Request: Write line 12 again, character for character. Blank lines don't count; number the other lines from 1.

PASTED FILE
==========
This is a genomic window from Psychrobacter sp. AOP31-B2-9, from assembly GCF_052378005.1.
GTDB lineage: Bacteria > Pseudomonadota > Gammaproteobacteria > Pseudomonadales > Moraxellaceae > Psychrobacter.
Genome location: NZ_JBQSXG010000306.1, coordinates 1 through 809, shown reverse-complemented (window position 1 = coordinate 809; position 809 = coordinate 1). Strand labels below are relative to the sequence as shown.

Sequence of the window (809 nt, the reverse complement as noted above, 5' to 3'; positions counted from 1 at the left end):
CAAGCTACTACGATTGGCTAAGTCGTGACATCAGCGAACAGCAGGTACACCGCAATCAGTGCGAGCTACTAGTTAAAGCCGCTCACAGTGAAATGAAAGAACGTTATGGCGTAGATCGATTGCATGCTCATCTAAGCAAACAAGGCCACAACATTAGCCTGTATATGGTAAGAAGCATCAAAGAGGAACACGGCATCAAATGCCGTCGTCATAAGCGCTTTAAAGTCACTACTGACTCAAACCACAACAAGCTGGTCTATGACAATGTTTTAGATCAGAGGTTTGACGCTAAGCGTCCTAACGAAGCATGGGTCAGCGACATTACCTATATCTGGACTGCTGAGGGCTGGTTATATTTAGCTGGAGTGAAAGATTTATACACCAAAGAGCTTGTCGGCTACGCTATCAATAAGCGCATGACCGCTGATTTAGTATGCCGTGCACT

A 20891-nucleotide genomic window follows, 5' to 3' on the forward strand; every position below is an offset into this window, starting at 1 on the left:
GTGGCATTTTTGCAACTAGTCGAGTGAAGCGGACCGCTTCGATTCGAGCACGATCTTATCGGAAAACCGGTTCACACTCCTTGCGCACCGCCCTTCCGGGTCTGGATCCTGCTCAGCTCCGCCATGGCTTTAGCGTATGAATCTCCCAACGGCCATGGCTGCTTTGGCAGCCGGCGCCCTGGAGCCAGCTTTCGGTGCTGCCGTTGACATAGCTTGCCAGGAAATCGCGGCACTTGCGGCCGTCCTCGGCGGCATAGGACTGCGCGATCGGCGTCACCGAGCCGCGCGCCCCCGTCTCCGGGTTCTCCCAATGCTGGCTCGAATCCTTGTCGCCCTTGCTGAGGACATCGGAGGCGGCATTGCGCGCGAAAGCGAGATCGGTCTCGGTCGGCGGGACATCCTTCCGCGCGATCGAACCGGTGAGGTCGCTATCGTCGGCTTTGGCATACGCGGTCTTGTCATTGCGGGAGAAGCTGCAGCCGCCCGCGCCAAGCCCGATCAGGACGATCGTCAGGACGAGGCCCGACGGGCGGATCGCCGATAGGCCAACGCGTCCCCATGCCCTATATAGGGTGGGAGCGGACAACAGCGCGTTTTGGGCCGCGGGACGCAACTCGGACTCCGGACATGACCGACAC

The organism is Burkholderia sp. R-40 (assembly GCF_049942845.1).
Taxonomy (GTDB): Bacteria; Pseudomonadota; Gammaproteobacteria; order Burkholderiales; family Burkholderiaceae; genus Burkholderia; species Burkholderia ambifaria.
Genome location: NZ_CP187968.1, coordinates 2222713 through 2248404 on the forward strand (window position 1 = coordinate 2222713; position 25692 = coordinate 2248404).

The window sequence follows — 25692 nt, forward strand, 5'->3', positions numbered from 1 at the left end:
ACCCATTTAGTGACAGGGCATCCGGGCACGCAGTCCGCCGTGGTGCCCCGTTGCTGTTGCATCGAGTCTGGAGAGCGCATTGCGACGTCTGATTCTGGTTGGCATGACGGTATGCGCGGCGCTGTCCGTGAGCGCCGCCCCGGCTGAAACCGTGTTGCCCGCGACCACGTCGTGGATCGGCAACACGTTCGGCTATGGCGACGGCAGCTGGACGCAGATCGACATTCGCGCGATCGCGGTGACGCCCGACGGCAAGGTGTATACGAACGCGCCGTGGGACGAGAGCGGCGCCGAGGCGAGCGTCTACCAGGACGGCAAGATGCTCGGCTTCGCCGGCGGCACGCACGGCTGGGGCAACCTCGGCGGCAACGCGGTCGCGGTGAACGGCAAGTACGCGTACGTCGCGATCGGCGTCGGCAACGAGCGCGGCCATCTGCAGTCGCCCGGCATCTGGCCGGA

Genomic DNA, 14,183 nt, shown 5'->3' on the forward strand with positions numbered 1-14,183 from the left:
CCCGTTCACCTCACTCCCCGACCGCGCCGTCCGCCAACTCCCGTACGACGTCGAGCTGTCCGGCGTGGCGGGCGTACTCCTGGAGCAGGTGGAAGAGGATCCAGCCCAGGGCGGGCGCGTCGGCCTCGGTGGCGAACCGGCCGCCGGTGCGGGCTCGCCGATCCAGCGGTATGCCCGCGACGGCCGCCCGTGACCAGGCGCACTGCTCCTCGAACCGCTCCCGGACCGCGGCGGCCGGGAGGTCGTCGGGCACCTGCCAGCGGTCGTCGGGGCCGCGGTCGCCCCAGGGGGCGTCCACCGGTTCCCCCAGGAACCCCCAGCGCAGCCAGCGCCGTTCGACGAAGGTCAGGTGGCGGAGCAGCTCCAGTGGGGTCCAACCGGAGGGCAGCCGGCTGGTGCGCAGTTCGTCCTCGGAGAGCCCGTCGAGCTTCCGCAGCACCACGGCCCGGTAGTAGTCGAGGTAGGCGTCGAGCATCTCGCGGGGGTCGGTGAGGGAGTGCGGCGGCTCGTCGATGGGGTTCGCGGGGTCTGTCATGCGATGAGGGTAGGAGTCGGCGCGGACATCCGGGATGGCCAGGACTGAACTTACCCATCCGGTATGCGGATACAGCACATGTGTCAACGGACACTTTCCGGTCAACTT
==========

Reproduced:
ACCCATTTAGTGACAGGGCATCCGGGCACGCAGTCCGCCGTGGTGCCCCGTTGCTGTTGCATCGAGTCTGGAGAGCGCATTGCGACGTCTGATTCTGGTTGGCATGACGGTATGCGCGGCGCTGTCCGTGAGCGCCGCCCCGGCTGAAACCGTGTTGCCCGCGACCACGTCGTGGATCGGCAACACGTTCGGCTATGGCGACGGCAGCTGGACGCAGATCGACATTCGCGCGATCGCGGTGACGCCCGACGGCAAGGTGTATACGAACGCGCCGTGGGACGAGAGCGGCGCCGAGGCGAGCGTCTACCAGGACGGCAAGATGCTCGGCTTCGCCGGCGGCACGCACGGCTGGGGCAACCTCGGCGGCAACGCGGTCGCGGTGAACGGCAAGTACGCGTACGTCGCGATCGGCGTCGGCAACGAGCGCGGCCATCTGCAGTCGCCCGGCATCTGGCCGGA